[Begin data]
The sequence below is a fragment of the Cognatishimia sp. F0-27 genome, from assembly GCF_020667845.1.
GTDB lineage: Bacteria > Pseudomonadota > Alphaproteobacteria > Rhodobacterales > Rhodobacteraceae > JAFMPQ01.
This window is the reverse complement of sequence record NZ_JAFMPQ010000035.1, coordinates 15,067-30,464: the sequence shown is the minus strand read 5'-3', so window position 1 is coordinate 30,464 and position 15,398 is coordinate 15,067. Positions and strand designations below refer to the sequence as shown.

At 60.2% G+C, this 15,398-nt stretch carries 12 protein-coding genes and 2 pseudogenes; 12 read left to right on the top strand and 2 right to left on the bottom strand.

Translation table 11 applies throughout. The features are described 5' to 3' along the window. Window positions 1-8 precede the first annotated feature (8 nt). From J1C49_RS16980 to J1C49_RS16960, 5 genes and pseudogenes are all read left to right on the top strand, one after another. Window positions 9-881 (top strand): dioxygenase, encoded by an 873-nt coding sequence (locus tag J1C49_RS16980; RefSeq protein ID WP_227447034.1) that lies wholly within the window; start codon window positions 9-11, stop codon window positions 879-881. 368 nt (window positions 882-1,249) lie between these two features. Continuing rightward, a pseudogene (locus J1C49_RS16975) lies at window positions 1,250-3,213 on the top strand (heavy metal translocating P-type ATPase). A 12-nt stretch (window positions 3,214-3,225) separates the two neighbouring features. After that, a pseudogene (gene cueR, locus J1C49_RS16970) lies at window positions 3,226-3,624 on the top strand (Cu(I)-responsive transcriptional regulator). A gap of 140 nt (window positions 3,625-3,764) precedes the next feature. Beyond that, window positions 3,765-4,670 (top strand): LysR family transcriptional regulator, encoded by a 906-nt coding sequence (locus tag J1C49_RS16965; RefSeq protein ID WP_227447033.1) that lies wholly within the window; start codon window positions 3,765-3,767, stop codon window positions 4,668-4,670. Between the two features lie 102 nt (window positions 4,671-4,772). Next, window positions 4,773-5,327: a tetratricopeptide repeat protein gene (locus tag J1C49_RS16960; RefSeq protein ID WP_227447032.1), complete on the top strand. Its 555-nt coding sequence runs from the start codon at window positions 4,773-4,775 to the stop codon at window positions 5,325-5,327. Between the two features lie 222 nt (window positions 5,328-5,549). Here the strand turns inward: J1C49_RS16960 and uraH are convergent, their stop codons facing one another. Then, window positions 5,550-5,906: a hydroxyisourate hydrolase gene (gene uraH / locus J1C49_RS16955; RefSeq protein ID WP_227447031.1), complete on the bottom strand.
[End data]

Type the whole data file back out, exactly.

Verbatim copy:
The sequence below is a fragment of the Cognatishimia sp. F0-27 genome, from assembly GCF_020667845.1.
GTDB lineage: Bacteria > Pseudomonadota > Alphaproteobacteria > Rhodobacterales > Rhodobacteraceae > JAFMPQ01.
This window is the reverse complement of sequence record NZ_JAFMPQ010000035.1, coordinates 15,067-30,464: the sequence shown is the minus strand read 5'-3', so window position 1 is coordinate 30,464 and position 15,398 is coordinate 15,067. Positions and strand designations below refer to the sequence as shown.

At 60.2% G+C, this 15,398-nt stretch carries 12 protein-coding genes and 2 pseudogenes; 12 read left to right on the top strand and 2 right to left on the bottom strand.

Translation table 11 applies throughout. The features are described 5' to 3' along the window. Window positions 1-8 precede the first annotated feature (8 nt). From J1C49_RS16980 to J1C49_RS16960, 5 genes and pseudogenes are all read left to right on the top strand, one after another. Window positions 9-881 (top strand): dioxygenase, encoded by an 873-nt coding sequence (locus tag J1C49_RS16980; RefSeq protein ID WP_227447034.1) that lies wholly within the window; start codon window positions 9-11, stop codon window positions 879-881. 368 nt (window positions 882-1,249) lie between these two features. Continuing rightward, a pseudogene (locus J1C49_RS16975) lies at window positions 1,250-3,213 on the top strand (heavy metal translocating P-type ATPase). A 12-nt stretch (window positions 3,214-3,225) separates the two neighbouring features. After that, a pseudogene (gene cueR, locus J1C49_RS16970) lies at window positions 3,226-3,624 on the top strand (Cu(I)-responsive transcriptional regulator). A gap of 140 nt (window positions 3,625-3,764) precedes the next feature. Beyond that, window positions 3,765-4,670 (top strand): LysR family transcriptional regulator, encoded by a 906-nt coding sequence (locus tag J1C49_RS16965; RefSeq protein ID WP_227447033.1) that lies wholly within the window; start codon window positions 3,765-3,767, stop codon window positions 4,668-4,670. Between the two features lie 102 nt (window positions 4,671-4,772). Next, window positions 4,773-5,327: a tetratricopeptide repeat protein gene (locus tag J1C49_RS16960; RefSeq protein ID WP_227447032.1), complete on the top strand. Its 555-nt coding sequence runs from the start codon at window positions 4,773-4,775 to the stop codon at window positions 5,325-5,327. Between the two features lie 222 nt (window positions 5,328-5,549). Here the strand turns inward: J1C49_RS16960 and uraH are convergent, their stop codons facing one another. Then, window positions 5,550-5,906: a hydroxyisourate hydrolase gene (gene uraH / locus J1C49_RS16955; RefSeq protein ID WP_227447031.1), complete on the bottom strand.